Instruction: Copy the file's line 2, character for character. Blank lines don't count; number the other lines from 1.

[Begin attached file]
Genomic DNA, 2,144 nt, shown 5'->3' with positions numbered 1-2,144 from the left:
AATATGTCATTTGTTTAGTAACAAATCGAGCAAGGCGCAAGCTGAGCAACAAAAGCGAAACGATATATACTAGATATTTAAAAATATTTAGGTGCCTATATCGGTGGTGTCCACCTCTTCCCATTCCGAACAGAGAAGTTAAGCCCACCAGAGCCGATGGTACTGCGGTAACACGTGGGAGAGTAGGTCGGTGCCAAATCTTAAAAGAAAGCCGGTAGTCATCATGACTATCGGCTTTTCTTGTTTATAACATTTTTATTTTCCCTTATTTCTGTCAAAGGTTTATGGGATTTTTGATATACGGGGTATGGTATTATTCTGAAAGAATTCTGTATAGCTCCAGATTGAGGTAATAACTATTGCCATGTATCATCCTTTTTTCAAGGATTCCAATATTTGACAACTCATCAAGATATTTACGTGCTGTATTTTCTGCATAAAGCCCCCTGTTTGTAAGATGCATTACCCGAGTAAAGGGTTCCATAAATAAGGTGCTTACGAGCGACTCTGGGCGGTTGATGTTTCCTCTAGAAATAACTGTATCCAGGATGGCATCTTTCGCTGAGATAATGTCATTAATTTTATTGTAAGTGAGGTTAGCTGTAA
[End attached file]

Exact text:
AATATGTCATTTGTTTAGTAACAAATCGAGCAAGGCGCAAGCTGAGCAACAAAAGCGAAACGATATATACTAGATATTTAAAAATATTTAGGTGCCTATATCGGTGGTGTCCACCTCTTCCCATTCCGAACAGAGAAGTTAAGCCCACCAGAGCCGATGGTACTGCGGTAACACGTGGGAGAGTAGGTCGGTGCCAAATCTTAAAAGAAAGCCGGTAGTCATCATGACTATCGGCTTTTCTTGTTTATAACATTTTTATTTTCCCTTATTTCTGTCAAAGGTTTATGGGATTTTTGATATACGGGGTATGGTATTATTCTGAAAGAATTCTGTATAGCTCCAGATTGAGGTAATAACTATTGCCATGTATCATCCTTTTTTCAAGGATTCCAATATTTGACAACTCATCAAGATATTTACGTGCTGTATTTTCTGCATAAAGCCCCCTGTTTGTAAGATGCATTACCCGAGTAAAGGGTTCCATAAATAAGGTGCTTACGAGCGACTCTGGGCGGTTGATGTTTCCTCTAGAAATAACTGTATCCAGGATGGCATCTTTCGCTGAGATAATGTCATTAATTTTATTGTAAGTGAGGTTAGCTGTAA